According to the U.S. Census Bureau, the county has a total area of 6,828 square miles (17,680 km2), of which 6,671 square miles (17,280 km2) is land and 156 square miles (400 km2) (2.3%) is water.[11] Aroostook County is Maine's largest county by area, about the size of Connecticut and Rhode Island combined.

Adjacent counties and municipalities[edit]

National protected area[edit]

Major highways[edit]

Government and politics[edit]

Although the county is more socially conservative than Maine's southern and coastal counties, it was won by the Democratic Presidential candidate in the six elections from 1992 – 2012[12] before going for the Republican candidate Donald Trump in 2016.[13] In the Maine Legislature, the county's delegation in 2013 included three Democrats and seven Republicans.[14] In 2009 it voted 73% in favor of a referendum rejecting same-sex marriage and 54% against the Maine Medical Marijuana Act.[15] In 2012, it voted 67% against a measure to legalize same-sex marriage in Maine,[16] the highest opposition percentage of any county in the state.

Due to remoteness from the rest of Maine and a perceived lack of connection with Maine government, as well as a strong connection with neighboring Canada, politicians of Aroostook County, Maine, have proposed making Aroostook part of New Brunswick or spinning off the county as its own state, probably named Aroostook, since the 1990s. As recently as 2005 the question has been brought up before the state legislature.[17]

Voter registration[edit]

Voter registration and party enrollment as of June 10, 2014[18]
Party Total voters Percentage
Unenrolled 16,915 34.45%
Democratic 16,776 34.16%
Republican 13,922 28.35%
Green Independent 1,486 3.02%
Total 49,099 100%

Politics[edit]

Presidential elections results
Presidential elections results[19]
Year Republican Democratic Third parties
2016 55.3% 19,419 38.1% 13,386 6.5% 2,292
2012 44.9% 15,196 52.5% 17,777 2.6% 887
2008 44.2% 15,898 53.8% 19,345 2.1% 751
2004 46.6% 17,564 51.9% 19,569 1.6% 600
2000 47.1% 16,555 48.9% 17,196 4.0% 1,392
1996 29.9% 10,400 51.8% 18,022 18.3% 6,370
1992 32.2% 12,409 40.6% 15,682 27.2% 10,494
1988 53.4% 17,213 46.1% 14,850 0.6% 183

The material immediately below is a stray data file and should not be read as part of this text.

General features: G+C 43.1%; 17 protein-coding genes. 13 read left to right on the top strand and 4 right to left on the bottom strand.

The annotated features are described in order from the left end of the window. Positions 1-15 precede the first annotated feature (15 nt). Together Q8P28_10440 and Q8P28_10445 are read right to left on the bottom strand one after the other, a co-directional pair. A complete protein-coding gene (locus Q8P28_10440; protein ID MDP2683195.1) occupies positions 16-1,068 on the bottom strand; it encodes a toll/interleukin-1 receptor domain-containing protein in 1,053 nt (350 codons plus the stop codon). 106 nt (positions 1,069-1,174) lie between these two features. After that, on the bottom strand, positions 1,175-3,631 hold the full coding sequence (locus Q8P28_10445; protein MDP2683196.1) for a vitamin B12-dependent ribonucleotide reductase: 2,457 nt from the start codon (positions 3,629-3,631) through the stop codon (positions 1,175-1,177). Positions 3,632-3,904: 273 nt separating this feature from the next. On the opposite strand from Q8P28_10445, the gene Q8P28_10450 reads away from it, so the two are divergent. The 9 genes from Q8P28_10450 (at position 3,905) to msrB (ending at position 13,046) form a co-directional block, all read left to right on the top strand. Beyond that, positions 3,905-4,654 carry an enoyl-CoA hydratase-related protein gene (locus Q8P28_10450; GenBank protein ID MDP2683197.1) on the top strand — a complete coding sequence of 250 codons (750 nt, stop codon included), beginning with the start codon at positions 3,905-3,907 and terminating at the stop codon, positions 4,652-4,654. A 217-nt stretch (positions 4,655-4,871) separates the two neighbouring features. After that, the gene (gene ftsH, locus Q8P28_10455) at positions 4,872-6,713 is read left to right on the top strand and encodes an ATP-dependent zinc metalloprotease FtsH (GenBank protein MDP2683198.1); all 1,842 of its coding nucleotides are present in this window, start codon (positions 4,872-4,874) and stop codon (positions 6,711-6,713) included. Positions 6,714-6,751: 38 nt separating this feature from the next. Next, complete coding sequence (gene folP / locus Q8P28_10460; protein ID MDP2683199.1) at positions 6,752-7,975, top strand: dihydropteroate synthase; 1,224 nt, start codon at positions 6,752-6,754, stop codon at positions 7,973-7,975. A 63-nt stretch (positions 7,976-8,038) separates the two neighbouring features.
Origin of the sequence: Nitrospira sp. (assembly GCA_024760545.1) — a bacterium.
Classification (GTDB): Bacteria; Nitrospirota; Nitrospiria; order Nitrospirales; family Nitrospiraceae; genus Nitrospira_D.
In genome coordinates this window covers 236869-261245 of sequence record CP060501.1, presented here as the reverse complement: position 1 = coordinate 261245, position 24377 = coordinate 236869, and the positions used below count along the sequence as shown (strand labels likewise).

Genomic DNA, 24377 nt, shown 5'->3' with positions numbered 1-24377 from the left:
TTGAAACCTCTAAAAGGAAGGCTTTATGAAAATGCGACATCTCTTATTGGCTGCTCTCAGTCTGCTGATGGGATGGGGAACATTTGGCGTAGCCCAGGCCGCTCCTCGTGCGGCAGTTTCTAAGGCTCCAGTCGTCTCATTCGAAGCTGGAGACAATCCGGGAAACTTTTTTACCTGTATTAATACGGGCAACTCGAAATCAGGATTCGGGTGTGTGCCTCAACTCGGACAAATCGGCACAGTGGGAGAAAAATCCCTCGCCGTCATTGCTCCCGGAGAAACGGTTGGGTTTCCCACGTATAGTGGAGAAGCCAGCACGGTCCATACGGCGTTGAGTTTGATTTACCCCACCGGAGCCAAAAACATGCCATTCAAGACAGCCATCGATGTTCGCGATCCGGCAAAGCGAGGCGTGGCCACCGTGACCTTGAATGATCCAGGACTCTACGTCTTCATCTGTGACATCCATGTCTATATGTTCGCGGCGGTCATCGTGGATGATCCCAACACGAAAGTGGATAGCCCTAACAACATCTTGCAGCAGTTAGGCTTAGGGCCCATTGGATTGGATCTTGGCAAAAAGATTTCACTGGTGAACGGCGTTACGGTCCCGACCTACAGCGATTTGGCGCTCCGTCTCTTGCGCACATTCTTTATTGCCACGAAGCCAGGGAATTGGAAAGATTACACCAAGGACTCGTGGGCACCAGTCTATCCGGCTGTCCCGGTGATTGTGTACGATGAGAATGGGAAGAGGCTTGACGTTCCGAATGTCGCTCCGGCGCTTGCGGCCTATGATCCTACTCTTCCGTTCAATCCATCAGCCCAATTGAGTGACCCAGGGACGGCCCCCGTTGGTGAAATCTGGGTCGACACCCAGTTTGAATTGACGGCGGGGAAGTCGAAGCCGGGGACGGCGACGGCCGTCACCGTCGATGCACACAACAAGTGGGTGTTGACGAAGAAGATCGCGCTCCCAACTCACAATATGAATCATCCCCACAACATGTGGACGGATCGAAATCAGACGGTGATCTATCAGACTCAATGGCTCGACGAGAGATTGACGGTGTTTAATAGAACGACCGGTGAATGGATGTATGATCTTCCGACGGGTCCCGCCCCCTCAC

1984 63.6% 21,837 36.0% 12,348 0.5% 153
1980 48.3% 16,343 42.8% 14,492 8.9% 3,011
1976 48.5% 15,550 48.3% 15,484 3.2% 1,017
1972 62.4% 19,051 37.6% 11,474 0.1% 22
1968 47.6% 13,919 51.5% 15,044 0.9% 273
1964 36.3% 9,994 63.7% 17,552 0.0% 3
1960 55.8% 18,698 44.2% 14,799 0.0% 0
1956 72.4% 16,001 27.6% 6,089 0.0% 0
1952 68.9% 16,851 30.9% 7,561 0.3% 64
1948 56.5% 9,459 42.9% 7,183 0.6% 98
1944 59.2% 11,678 40.7% 8,017 0.1% 22
1940 58.3% 13,888 41.5% 9,877 0.2% 39
1936 64.7% 14,708 33.9% 7,704 1.4% 324
1932 59.5% 14,054 39.8% 9,409 0.7% 168
1928 71.5% 14,545 28.4% 5,771 0.2% 41
1924 81.6% 9,554 12.9% 1,510 5.5% 643
1920 88.5% 11,191 11.1% 1,407 0.4% 50
1916 69.6% 5,770 29.2% 2,425 1.2% 98
1912 11.5% 898 24.6% 1,924 63.9% 4,991
1908 77.6% 4,783 18.8% 1,157 3.7% 227

Demographics[edit]

Historical population
Census Pop.
18409,413
185012,52933.1%
186022,47979.4%
187029,60931.7%
188041,70040.8%
189049,58918.9%
190060,74422.5%
191074,66422.9%
192081,7289.5%
193087,8437.5%
194094,4367.5%
195096,0391.7%
1960106,06410.4%
197092,463−12.8%
198091,331−1.2%
199086,936−4.8%
200073,938−15.0%
201071,870−2.8%
Est. 201667,959[20]−5.4%
U.S. Decennial Census[21]
1790–1960[22] 1900–1990[23]
1990–2000[24] 2010–2016[2]

2000 census[edit]

As of the census[25] of 2000, there were 73,938 people, 30,356 households, and 20,429 families residing in the county. The population density was 11 people per square mile (4/km²). There were 38,719 housing units at an average density of 6 per square mile (2/km²). The racial makeup of the county was 96.80% White, 0.38% Black or African American, 1.36% Native American, 0.47% Asian, 0.03% Pacific Islander, 0.17% from other races, and 0.80% from two or more races. 0.60% of the population were Hispanic or Latino of any race. 22.6% were of French, 15.4% United States or American, 14.6% English, 14.3% French Canadian and 10.2% Irish ancestry. As of 2010, 18.0% of the population reported speaking French at home; other than speakers of English, there were no other significant linguistic groups.[26]

There were 30,356 households out of which 28.40% had children under the age of 18 living with them, 55.60% were married couples living together, 8.10% had a female householder with no husband present, and 32.70% were non-families. 27.60% of all households were made up of individuals and 13.10% had someone living alone who was 65 years of age or older. The average household size was 2.36 and the average family size was 2.86.

In the county, the population was spread out with 22.60% under the age of 18, 7.90% from 18 to 24, 26.30% from 25 to 44, 26.20% from 45 to 64, and 17.00% who were 65 years of age or older. The median age was 41 years. For every 100 females there were 95.40 males. For every 100 females age 18 and over, there were 92.70 males.

The median income for a household in the county was $28,837, and the median income for a family was $36,044. Males had a median income of $29,747 versus $20,300 for females. The per capita income for the county was $15,033. About 9.80% of families and 14.30% of the population were below the poverty line, including 16.20% of those under age 18 and 16.00% of those age 65 or over.

2010 census[edit]